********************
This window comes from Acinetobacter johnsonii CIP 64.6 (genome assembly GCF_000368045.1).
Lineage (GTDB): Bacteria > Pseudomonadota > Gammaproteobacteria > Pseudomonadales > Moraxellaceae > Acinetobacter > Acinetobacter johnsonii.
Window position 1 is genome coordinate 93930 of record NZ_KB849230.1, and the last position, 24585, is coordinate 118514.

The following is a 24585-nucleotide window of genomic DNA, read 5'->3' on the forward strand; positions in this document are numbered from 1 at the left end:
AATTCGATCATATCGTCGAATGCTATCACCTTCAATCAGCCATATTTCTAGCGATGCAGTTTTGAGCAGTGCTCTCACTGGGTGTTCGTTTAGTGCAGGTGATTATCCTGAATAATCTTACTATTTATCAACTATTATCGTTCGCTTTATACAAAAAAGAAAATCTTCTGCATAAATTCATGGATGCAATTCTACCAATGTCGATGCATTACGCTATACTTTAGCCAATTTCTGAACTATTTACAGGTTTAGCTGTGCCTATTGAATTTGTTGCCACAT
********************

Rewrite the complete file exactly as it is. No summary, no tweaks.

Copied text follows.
This window comes from Acinetobacter johnsonii CIP 64.6 (genome assembly GCF_000368045.1).
Lineage (GTDB): Bacteria > Pseudomonadota > Gammaproteobacteria > Pseudomonadales > Moraxellaceae > Acinetobacter > Acinetobacter johnsonii.
Window position 1 is genome coordinate 93930 of record NZ_KB849230.1, and the last position, 24585, is coordinate 118514.

The following is a 24585-nucleotide window of genomic DNA, read 5'->3' on the forward strand; positions in this document are numbered from 1 at the left end:
AATTCGATCATATCGTCGAATGCTATCACCTTCAATCAGCCATATTTCTAGCGATGCAGTTTTGAGCAGTGCTCTCACTGGGTGTTCGTTTAGTGCAGGTGATTATCCTGAATAATCTTACTATTTATCAACTATTATCGTTCGCTTTATACAAAAAAGAAAATCTTCTGCATAAATTCATGGATGCAATTCTACCAATGTCGATGCATTACGCTATACTTTAGCCAATTTCTGAACTATTTACAGGTTTAGCTGTGCCTATTGAATTTGTTGCCACAT